“I have great pride in you?” What? Isn’t this the congregation we all go to as the epitome of messed up churches? Isn’t this the congregation that was filled with division, had immaturity and weakness, botched the Lord’s Supper, messed up the miraculous gifts, accepted a highly immoral man? Yet, Paul is proud of them. How can that be?

Surely, this pride comes partially from their repentance with the immoral man. That is what Paul goes on to talk about in the rest of the chapter. But still. I mean they were clearly working on things but am I honestly to believe they had gone from poster church for dysfunction to example congregation between these two letters? I don’t think so. Yet, Paul was proud of them. He was expressing his pride in them.

Here’s what I learn, whether dealing with congregations or Christians, we look for improvements. This is a growth process, not a sprint to perfection. Sadly, we all too often treat Christians and churches like the dad teaching his child to swim who keeps backing up and backing up so the child can’t actually get to him. Sure, the person or church has improved here and there, but look at all that is still wrong with them. That is often how we think. We need to express our pride that they are improving just like Paul did. That, of course, will only happen when we are genuinely proud of them. That will only happen when we don’t see ourselves as their judge trying to fix them to our satisfaction.

I need to work on this.

Keep the faith and keep reading,

ELC

P.S. What struck you in today’s reading?

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I Corinthians 2-3: Favorite Preachers

Evangelism, humility, I Corinthians, preaching

preaching by james.thompsonToday’s reading is 1 Corinthians 2:1-3:23.

“I am of Paul,” some said. “I am of Apollos,” said others. Even others said, “I am of Cephas.” They all had their favorite preacher. This is not surprising. The common custom of the day in the secular world was to get behind one philosopher or another and compete against each other. “My teacher is better than your teacher.” The Corinthians were simply bringing their secular baggage into their spiritual community.

The problem is that is not the way it works in Jesus. Christ is in all, above all, and through all. That is who we are about, not one of his particular messengers. I guess because of our upcoming move, I’m hearing about more churches looking for preachers and more preachers looking for areas to work. I certainly recognize that a church can pick out a particular person because his gifts and abilities may fit well with the church’s goals and needs. Isn’t that what Barnabas did when he went to get Saul from Tarsus (Acts 11:25)?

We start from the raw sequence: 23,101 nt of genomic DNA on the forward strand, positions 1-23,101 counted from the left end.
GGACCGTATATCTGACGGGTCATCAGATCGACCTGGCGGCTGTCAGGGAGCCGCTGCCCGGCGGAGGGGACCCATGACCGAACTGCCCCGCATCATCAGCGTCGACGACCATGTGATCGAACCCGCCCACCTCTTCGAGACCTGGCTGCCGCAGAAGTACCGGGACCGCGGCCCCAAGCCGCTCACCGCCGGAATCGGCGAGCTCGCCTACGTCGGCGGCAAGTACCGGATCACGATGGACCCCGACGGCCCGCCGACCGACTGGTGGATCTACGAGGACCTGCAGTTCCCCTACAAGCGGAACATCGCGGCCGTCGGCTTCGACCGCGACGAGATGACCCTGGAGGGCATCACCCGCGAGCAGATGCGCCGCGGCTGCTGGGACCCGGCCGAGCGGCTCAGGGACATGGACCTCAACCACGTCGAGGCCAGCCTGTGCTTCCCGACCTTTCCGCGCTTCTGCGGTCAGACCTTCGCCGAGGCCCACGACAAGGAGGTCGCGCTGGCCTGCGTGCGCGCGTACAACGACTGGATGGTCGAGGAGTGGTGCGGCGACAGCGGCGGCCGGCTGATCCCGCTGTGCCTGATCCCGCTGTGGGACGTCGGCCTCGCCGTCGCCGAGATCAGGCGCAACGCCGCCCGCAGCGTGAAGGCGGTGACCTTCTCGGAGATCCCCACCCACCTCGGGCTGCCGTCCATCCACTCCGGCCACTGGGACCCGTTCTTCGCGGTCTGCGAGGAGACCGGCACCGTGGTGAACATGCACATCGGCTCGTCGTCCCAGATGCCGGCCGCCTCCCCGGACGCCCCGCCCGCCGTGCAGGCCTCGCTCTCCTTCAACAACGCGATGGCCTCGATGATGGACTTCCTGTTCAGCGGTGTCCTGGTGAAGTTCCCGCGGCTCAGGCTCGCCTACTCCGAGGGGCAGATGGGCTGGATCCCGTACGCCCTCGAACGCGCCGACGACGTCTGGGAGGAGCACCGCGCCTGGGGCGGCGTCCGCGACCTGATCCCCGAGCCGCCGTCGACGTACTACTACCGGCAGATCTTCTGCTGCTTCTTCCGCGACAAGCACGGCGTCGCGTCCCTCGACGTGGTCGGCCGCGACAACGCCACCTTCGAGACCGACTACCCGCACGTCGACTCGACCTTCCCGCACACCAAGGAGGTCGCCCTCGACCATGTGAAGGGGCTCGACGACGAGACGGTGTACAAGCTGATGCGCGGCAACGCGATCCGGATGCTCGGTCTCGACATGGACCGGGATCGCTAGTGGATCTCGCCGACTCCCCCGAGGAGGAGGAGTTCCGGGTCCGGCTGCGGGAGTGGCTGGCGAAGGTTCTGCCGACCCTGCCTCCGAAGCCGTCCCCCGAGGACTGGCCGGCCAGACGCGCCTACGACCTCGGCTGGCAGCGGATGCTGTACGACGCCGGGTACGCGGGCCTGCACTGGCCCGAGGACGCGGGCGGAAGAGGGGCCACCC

The problem is we as Christians can get caught up in preacher competitions. “I like this guy.” “I like that guy.” “Not me, I like this other fellow.” Then we start fussing with each other about who we should really listen to. Instead of coming together in unity around God’s message, we are fighting over God’s messengers.

But what about those of us who preach? I notice that Paul did not get upset that someone liked Apollos more than him. He didn’t get upset that someone liked Peter more than him. He didn’t get excited because some folks liked him more than the others. He was upset because folks were not focusing on Jesus. Each of these men were simply servants of Jesus. We preachers must make sure we don’t give folks cause to fixate on us. Certainly, we must do the best we can and work as hard as we can because Jesus deserves our best. But we must not strive to be better than others or gain a following. There is no room for competition among us. We are all on the same team, striving for the same goal. Let us support one another and simply do the best work we can wherever God is giving us opportunity.

I’m very thankful that most of the preachers I know are striving to do exactly that. I guess I’m noticing this today because of my present circumstance and knowing how easy it is to get proud when people like you or devastated when they say they don’t. This is not about being liked, it is about glorifying God with the opportunities He provides.

Keep the faith and keep reading,

ELC

P.S. What struck you in today’s reading?

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Mark 9-10: Who Will be the Greatest?

Christian Living, humility, Mark, Serving

first place by  cliff1066™Today’s reading is Mark 9:1-10:52.